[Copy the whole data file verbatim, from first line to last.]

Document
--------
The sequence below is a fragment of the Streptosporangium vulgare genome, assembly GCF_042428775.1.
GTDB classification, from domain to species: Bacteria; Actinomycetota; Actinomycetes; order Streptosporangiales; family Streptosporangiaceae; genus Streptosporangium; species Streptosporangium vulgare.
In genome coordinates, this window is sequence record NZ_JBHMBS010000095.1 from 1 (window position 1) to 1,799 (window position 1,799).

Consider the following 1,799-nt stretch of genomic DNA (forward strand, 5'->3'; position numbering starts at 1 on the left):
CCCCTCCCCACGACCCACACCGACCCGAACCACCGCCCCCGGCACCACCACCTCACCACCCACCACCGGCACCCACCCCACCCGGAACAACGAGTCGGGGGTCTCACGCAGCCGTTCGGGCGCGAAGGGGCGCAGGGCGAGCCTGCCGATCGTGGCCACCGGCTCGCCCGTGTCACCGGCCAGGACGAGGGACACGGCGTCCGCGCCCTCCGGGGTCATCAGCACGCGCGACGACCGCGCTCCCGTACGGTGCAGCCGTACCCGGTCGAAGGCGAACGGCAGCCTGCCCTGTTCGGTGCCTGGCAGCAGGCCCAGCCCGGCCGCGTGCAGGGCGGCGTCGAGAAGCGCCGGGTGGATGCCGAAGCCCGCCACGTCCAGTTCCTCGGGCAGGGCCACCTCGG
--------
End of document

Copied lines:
The sequence below is a fragment of the Streptosporangium vulgare genome, assembly GCF_042428775.1.
GTDB classification, from domain to species: Bacteria; Actinomycetota; Actinomycetes; order Streptosporangiales; family Streptosporangiaceae; genus Streptosporangium; species Streptosporangium vulgare.
In genome coordinates, this window is sequence record NZ_JBHMBS010000095.1 from 1 (window position 1) to 1,799 (window position 1,799).

Consider the following 1,799-nt stretch of genomic DNA (forward strand, 5'->3'; position numbering starts at 1 on the left):
CCCCTCCCCACGACCCACACCGACCCGAACCACCGCCCCCGGCACCACCACCTCACCACCCACCACCGGCACCCACCCCACCCGGAACAACGAGTCGGGGGTCTCACGCAGCCGTTCGGGCGCGAAGGGGCGCAGGGCGAGCCTGCCGATCGTGGCCACCGGCTCGCCCGTGTCACCGGCCAGGACGAGGGACACGGCGTCCGCGCCCTCCGGGGTCATCAGCACGCGCGACGACCGCGCTCCCGTACGGTGCAGCCGTACCCGGTCGAAGGCGAACGGCAGCCTGCCCTGTTCGGTGCCTGGCAGCAGGCCCAGCCCGGCCGCGTGCAGGGCGGCGTCGAGAAGCGCCGGGTGGATGCCGAAGCCCGCCACGTCCAGTTCCTCGGGCAGGGCCACCTCGG